Flexible statistical modelling detects clinical functional magnetic resonance imaging activation in partially compliant subjects.
Research output: Contribution to journal › Article
Clinical functional magnetic resonance imaging (MRI) occasionally fails to detect significant activation, often due to variability in task performance. The present study seeks to test whether a more flexible statistical analysis can better detect activation, by accounting for variance associated with variable compliance to the task over time. Experimental results and simulated data both confirm that even at 80% compliance to the task, such a flexible model outperforms standard statistical analysis when assessed using the extent of activation (experimental data), goodness of fit (experimental data), and area under the operator characteristic curve (simulated data). Furthermore, retrospective examination of 14 clinical fMRI examinations reveals that in patients where the standard statistical approach yields activation, there is a measurable gain in model performance in adopting the flexible statistical model, with little or no penalty in lost sensitivity. This indicates that a flexible model should be considered, particularly for clinical patients who may have difficulty complying fully with the study task. (c) 2007 Elsevier Inc. All rights reserved.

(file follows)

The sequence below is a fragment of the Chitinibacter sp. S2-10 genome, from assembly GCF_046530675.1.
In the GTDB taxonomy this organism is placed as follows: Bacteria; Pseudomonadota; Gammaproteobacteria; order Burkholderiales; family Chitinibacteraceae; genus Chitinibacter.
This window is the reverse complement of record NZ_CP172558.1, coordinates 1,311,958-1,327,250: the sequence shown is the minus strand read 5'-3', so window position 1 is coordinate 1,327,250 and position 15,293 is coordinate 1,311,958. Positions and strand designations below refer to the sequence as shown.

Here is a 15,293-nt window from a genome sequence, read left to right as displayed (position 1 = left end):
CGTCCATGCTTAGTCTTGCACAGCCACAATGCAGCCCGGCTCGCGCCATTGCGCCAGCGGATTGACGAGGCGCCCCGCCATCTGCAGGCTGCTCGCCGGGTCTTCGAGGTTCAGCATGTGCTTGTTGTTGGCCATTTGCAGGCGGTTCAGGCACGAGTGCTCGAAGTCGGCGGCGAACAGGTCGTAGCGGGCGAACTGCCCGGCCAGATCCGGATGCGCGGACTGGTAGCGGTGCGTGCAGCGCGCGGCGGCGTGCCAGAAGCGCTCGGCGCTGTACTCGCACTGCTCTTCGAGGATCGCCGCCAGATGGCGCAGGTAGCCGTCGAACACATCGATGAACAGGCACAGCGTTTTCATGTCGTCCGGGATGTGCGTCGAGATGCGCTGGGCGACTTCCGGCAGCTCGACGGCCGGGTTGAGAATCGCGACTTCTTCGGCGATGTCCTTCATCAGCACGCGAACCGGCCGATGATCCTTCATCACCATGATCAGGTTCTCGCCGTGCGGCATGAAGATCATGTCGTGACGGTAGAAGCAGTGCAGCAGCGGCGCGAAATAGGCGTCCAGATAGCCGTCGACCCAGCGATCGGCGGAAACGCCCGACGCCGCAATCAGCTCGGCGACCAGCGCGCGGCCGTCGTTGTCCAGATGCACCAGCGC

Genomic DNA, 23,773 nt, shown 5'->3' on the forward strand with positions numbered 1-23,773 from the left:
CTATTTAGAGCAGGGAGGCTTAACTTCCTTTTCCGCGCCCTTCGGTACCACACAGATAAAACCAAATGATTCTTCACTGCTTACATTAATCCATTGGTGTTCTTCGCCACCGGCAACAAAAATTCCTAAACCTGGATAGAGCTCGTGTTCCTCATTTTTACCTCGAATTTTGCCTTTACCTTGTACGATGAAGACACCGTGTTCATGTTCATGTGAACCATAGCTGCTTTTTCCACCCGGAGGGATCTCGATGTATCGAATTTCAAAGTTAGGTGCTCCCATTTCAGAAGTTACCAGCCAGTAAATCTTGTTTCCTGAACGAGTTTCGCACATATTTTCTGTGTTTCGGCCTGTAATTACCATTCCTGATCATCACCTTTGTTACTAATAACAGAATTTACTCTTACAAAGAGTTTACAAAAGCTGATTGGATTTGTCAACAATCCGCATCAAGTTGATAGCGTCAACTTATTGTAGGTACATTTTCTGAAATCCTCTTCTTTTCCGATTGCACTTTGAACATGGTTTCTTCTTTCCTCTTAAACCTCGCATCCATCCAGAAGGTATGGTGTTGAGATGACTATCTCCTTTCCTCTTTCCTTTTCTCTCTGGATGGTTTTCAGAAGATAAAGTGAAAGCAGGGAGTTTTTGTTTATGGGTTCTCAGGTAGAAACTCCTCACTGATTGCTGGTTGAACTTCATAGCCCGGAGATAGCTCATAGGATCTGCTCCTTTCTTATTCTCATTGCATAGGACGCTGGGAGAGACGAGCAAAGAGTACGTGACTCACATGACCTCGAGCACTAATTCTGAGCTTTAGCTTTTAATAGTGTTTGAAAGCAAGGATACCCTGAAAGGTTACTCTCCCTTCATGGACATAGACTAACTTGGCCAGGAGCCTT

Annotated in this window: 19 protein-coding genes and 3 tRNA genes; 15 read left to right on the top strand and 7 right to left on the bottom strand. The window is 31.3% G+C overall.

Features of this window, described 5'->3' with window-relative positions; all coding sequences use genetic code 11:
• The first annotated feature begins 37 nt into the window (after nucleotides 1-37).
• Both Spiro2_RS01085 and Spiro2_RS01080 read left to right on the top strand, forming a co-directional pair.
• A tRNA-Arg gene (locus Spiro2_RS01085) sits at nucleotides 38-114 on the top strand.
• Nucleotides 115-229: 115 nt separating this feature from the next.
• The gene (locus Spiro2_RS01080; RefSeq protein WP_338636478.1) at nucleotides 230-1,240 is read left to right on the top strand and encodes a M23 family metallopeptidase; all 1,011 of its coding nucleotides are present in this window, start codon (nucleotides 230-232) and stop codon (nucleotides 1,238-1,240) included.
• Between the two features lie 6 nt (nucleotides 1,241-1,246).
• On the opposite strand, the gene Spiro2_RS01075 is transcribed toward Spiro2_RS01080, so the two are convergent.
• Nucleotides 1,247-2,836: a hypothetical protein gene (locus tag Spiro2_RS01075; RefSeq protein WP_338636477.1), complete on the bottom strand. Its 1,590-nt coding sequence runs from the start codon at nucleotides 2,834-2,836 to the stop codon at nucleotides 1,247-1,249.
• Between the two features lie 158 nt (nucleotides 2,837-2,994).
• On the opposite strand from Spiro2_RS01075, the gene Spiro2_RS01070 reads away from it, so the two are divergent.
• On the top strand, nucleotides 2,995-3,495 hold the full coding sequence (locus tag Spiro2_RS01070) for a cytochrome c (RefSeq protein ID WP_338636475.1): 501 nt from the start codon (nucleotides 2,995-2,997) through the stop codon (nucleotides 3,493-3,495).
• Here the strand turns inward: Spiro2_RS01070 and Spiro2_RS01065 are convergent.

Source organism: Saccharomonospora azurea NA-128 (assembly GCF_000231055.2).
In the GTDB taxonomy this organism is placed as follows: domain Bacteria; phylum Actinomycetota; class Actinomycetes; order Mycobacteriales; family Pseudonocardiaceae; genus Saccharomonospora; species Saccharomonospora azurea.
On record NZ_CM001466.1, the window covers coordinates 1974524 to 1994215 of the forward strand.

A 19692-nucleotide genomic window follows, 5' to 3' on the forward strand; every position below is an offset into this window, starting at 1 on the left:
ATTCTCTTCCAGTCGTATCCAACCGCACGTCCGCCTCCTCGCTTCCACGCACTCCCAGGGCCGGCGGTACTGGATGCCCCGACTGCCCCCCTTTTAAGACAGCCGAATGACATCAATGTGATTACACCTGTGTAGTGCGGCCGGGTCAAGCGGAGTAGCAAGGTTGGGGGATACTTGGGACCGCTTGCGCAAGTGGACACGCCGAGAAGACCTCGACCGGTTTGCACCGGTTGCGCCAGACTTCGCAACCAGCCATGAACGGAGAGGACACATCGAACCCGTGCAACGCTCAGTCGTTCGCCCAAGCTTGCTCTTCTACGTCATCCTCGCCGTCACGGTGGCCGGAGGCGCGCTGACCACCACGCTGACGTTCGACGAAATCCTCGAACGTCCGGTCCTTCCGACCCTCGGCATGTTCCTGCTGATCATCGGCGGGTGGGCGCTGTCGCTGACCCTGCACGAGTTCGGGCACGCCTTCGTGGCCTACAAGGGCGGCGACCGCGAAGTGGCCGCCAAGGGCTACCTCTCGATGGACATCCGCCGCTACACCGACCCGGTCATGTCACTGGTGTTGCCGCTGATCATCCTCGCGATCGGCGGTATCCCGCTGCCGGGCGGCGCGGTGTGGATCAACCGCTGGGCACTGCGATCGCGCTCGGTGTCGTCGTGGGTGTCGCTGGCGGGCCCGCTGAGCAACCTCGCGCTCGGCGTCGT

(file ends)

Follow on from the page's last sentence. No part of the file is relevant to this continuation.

|Research areas and keywords||
Subject classification (UKÄ) – MANDATORY
|Journal||Magnetic Resonance Imaging|
|Publication status||Published - 2007|